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2018

Thu, 05 Apr 2018
Long Read Metagenomics

Time: 10.30 AM - 11.30 AM

Venue: Cysteine, Level 7 (30 Biopolis Street, Matrix)

Speaker: Prof. Daniel Huson, Algorithms in Bioinformatics, University of Tuebingen and Visiting Professor, Life Sciences Institute, NUS

Abstract

There is increasing interest in using long read sequencing techniques, as provided by Oxford Nanopore and PacBio, in the context of environmental sequencing. With read lengths ranging up to hundreds of kilobases, the assembly of complete genomes from metagenomic sequencing data will be a much easier problem.

In long read datasets from mixed communities, read coverage of rare taxa will often be low and many reads will be singletons that do not overlap with any other reads. Singleton reads cannot be corrected in the usual way by comparison to overlapping reads or shared k-mers. Thus, coding sequence prediction will performs poorly on uncorrected long reads when there is a high rate of indel sequencing errors.

One way to overcome these problems is to analyze long reads by performing frame-shift aware DNA-to-protein alignment against a database of protein reference sequences (for example, NCBI-nr). Such alignments can be computed by LAST (Kiełbasa et al, 2011), and now, most recently, also by using the latest release of DIAMOND (Buchfink et al, 2015).

We will present a computationally efficient and easy to use pipeline for the analysis of long reads from mixed communities, that is based on the use of DIAMOND and MEGAN-LR (MEGAN Long Read, Huson et al, under review). We will illustrate its use on a number of Nanopore sequencing datasets obtained from bio-rectors at SCELSE and on a published PacBio mock community data (Singer et al, 2016).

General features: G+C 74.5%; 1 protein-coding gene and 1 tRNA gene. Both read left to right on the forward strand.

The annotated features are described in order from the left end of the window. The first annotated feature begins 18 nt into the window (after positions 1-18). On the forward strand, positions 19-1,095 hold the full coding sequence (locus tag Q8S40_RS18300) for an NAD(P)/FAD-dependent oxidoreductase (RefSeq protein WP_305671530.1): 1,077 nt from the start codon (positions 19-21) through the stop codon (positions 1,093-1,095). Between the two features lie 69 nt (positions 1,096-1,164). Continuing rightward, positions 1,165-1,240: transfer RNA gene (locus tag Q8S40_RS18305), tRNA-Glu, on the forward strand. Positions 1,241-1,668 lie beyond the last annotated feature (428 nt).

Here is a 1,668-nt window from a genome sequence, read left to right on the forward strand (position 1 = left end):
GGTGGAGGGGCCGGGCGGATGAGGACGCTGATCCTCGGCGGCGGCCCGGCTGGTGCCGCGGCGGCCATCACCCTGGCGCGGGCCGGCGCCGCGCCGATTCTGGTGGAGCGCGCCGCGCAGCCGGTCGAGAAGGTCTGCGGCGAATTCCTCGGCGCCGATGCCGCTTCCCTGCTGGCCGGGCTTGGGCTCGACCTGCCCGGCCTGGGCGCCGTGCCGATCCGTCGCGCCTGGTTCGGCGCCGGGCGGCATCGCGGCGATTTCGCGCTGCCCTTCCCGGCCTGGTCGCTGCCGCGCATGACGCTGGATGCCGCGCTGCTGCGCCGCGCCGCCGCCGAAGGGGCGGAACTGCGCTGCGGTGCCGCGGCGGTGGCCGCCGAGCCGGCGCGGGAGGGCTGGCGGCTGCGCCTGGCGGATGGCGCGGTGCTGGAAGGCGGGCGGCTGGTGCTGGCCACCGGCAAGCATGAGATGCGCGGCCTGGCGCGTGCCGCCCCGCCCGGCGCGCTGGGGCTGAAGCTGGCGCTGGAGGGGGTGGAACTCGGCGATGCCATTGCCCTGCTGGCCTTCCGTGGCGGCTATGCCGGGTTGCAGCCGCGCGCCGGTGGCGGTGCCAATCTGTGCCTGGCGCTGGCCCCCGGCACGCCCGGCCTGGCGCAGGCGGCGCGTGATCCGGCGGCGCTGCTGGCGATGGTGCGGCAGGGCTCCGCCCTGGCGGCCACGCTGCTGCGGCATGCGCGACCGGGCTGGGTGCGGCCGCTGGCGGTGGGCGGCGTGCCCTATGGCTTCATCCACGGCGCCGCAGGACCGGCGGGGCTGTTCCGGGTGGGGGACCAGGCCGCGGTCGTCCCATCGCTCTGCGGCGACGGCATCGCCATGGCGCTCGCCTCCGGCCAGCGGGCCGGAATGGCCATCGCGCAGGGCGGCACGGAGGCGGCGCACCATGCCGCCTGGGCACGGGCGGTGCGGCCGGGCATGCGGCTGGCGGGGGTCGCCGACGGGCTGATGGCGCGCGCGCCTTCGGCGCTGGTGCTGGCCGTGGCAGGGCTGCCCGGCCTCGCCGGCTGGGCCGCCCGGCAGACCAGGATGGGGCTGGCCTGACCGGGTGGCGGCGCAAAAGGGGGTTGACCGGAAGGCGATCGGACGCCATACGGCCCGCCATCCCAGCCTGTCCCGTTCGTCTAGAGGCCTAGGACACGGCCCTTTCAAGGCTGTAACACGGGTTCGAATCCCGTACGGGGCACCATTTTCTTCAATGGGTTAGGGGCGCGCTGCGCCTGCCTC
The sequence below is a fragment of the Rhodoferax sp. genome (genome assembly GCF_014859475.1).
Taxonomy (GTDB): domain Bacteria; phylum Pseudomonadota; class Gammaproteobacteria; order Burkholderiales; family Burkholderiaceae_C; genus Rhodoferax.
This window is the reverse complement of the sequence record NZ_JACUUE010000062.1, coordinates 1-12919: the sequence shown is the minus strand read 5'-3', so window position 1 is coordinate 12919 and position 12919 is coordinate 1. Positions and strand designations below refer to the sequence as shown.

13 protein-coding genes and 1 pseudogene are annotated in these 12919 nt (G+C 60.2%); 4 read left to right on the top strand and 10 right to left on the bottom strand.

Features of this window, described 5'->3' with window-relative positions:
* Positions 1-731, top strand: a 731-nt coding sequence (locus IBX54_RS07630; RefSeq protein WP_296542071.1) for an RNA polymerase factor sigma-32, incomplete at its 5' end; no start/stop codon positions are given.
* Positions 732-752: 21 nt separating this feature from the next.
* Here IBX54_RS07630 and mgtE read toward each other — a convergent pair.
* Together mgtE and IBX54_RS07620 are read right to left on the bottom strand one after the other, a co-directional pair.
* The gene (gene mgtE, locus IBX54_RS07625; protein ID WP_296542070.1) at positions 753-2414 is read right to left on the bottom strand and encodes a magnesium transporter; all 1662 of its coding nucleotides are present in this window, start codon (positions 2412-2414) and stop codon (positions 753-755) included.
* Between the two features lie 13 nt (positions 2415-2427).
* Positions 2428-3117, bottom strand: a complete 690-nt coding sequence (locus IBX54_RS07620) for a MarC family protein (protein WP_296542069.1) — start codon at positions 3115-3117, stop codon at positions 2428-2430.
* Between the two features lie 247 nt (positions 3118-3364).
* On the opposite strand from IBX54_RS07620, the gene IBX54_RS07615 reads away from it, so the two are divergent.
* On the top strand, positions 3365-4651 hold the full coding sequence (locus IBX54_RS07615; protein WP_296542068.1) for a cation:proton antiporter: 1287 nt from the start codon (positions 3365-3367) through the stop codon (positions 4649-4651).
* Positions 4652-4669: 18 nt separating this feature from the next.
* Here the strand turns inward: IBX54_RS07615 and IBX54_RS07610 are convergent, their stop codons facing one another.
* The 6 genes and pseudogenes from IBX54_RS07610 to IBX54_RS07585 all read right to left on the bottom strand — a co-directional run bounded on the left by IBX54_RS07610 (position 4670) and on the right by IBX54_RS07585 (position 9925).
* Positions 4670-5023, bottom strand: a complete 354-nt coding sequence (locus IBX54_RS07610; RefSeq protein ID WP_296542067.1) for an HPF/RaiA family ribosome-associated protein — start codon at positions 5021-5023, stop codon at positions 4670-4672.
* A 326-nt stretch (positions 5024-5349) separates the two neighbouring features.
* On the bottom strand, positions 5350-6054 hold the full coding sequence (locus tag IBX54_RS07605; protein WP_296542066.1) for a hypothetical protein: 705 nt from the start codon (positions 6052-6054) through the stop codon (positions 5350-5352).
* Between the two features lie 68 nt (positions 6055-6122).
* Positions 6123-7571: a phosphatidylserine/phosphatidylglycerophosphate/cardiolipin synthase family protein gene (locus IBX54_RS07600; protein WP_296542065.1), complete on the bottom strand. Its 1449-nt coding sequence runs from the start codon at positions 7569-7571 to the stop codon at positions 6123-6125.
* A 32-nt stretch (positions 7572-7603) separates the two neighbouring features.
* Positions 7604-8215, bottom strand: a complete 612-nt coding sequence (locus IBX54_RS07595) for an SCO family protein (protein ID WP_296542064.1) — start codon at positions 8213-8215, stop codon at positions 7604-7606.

This is joint work Rohan Williams at SCELSE-NUS.


About The Speaker
Daniel Huson holds the Chair of Algorithms in Bioinformatics at the University of Tuebingen and is currently a Visiting Professor at the Life Sciences Institute of the National University of Singapore. He studied mathematics at Bielefeld University, obtaining a PhD in 1990 and Habilitation in 1997. As a postdoc, he worked with Tandy Warnow at UPenn and Princeton University 1997-1999. He joined Celera Genomics Corp. in 1999 to work as a senior staff scientist in Gene Myers' group and is one of the authors of Celera's human genome paper. He moved to the University of Tuebingen in 2002.

His work is focused on the design and implementation of algorithms to address questions in phylogenetics, genomics and microbiome analysis. His is the author of a number of popular tools, including SplitsTree, Dendroscope, MALT and MEGAN.


Host
Dr. Sebastian Maurer-Stroh, Senior Principal Investigator / Programme Director Human Infectious Diseases.



 
 
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